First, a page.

This figure shows 5 female blacklegged ticks in different stages of feeding. Unfed female ticks are dark reddish-brown. They: become paler brown to yellow as they start to feed become greyish as they continue to feed are dark grey-brown when fully fed As they feed, the tick's stomach gets bigger. The tick grows from approximately 0.3 cm when unfed to 0.6 cm when partially fed. When fully fed, the tick is: about 1cm long egg-shaped Image: Health Canada

Beware of blacklegged ticks, says EOHU

The Eastern Ontario Health Unit (EOHU) is reminding residents that populations of blacklegged ticks, which can spread Lyme disease to humans, are growing in locations across Cornwall and the five eastern counties. However, the area is also home to other types of ticks.

In the EOHU’s jurisdiction, at least 20% of blacklegged ticks are carrying the Lyme bacteria, which is why the disease is now considered endemic (or well established) in our region.

Lyme disease is a serious illness that can cause the following symptoms, usually within 3 to 30 days after a tick bite:

  • Fever
  • Headache
  • Muscle aches and joint pains
  • Spasms, numbness or tingling
  • Facial paralysis
  • Fatigue
  • Swollen glands
  •  Rash (although many people never get or see a rash)

The risk of Lyme disease transmission from a tick to a human is very low if the tick is attached for less than 24 hours, however that risk climbs if an infected tick is attached for over 24 hours. “It’s important to contact your healthcare provider if you believe a tick was attached for more than 24 hours or if you develop flu-like symptoms or an expanding rash in the weeks following a tick bite” says Dr. Paul Roumeliotis, Medical Officer of Health at the EOHU. “If Lyme infection is not recognized and treated, symptoms can last from months to years and include serious health problems affecting the heart, nervous system or joints.” Most cases of Lyme disease can be treated successfully with antibiotics.

Ticks are most active in the spring and summer months, but can be found at any time of the year when the temperature is above freezing, usually in woodlands, tall grasses and bushes. To learn more about the presence of ticks across the five eastern counties and Ontario, a map of estimated risk areas for Lyme disease can be found at www.eohu.ca/lyme.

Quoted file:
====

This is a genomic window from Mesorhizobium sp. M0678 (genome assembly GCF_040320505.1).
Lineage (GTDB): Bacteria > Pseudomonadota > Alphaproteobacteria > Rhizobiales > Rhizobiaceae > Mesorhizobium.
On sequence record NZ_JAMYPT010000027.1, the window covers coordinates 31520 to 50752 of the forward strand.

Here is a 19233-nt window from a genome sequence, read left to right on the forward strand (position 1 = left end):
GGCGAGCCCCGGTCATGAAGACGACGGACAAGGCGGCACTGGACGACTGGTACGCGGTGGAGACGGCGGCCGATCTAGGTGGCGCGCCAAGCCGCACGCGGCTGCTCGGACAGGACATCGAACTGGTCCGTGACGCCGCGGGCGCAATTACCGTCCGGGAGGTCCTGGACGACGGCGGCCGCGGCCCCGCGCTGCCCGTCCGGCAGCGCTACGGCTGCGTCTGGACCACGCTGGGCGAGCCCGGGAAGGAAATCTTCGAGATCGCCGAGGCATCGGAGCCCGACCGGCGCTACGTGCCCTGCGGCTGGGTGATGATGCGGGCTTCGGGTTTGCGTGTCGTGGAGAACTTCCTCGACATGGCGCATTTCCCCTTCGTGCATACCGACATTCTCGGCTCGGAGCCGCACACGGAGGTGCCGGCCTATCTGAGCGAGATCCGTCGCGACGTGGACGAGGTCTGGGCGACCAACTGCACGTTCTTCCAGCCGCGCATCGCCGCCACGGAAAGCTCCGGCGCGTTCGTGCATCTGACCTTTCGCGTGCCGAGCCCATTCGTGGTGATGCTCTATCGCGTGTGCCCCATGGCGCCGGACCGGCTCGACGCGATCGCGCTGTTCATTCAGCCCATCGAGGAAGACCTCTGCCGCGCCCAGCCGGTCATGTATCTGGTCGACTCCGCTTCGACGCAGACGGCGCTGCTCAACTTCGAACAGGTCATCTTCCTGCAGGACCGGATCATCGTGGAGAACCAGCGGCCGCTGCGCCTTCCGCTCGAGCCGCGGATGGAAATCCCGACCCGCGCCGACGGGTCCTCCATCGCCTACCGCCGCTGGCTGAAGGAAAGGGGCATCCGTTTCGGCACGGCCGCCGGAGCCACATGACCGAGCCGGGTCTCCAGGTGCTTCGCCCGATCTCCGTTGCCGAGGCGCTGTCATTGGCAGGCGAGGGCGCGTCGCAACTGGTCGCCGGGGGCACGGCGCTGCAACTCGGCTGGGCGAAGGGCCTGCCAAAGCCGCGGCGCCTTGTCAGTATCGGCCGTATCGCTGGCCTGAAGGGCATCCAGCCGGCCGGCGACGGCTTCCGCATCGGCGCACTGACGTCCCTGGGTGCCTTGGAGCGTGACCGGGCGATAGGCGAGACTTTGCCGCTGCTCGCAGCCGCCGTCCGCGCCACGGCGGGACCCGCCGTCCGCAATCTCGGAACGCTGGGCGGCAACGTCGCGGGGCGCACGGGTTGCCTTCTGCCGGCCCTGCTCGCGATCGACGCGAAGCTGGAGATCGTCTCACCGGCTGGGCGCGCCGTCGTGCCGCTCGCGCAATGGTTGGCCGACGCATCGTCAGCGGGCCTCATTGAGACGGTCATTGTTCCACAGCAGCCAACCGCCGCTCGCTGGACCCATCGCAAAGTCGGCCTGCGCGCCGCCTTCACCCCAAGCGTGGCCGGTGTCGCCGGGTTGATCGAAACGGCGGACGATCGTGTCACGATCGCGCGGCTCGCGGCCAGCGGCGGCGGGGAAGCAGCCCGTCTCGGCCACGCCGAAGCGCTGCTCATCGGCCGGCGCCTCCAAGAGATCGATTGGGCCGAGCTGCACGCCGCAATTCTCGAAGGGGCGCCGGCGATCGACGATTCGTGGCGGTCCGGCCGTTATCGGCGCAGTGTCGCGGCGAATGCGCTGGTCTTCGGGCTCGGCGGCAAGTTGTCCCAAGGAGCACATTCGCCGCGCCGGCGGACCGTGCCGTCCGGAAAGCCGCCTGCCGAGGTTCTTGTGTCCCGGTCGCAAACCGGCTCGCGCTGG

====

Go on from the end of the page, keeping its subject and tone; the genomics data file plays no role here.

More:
There are measures you can take to discourage the presence of ticks around your home and to keep ticks off you, your family and your pets. Check out www.eohu.ca/lyme to learn how to protect yourself and your loved ones from ticks and Lyme disease.


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Louise Sproule

Louise Sproule

Publisher at The Review
Louise Sproule has been the publisher of The Review since 1992. A part-time job after high school at The Review got Sproule hooked on community newspapers and all that they represent. She loves to write, has covered every kind of event you can think of, loves to organize community events and loves her small town and taking photographs across the region. She dreams of writing a book one day so she can finally tell all of the town's secrets! She must be stopped! Keep subscribing to The Review . . . or else!
Louise Sproule

Latest posts by Louise Sproule (see all)

Louise Sproule

Louise Sproule has been the publisher of The Review since 1992. A part-time job after high school at The Review got Sproule hooked on community newspapers and all that they represent. She loves to write, has covered every kind of event you can think of, loves to organize community events and loves her small town and taking photographs across the region. She dreams of writing a book one day so she can finally tell all of the town's secrets! She must be stopped! Keep subscribing to The Review . . . or else!

louise has 526 posts and counting.See all posts by louise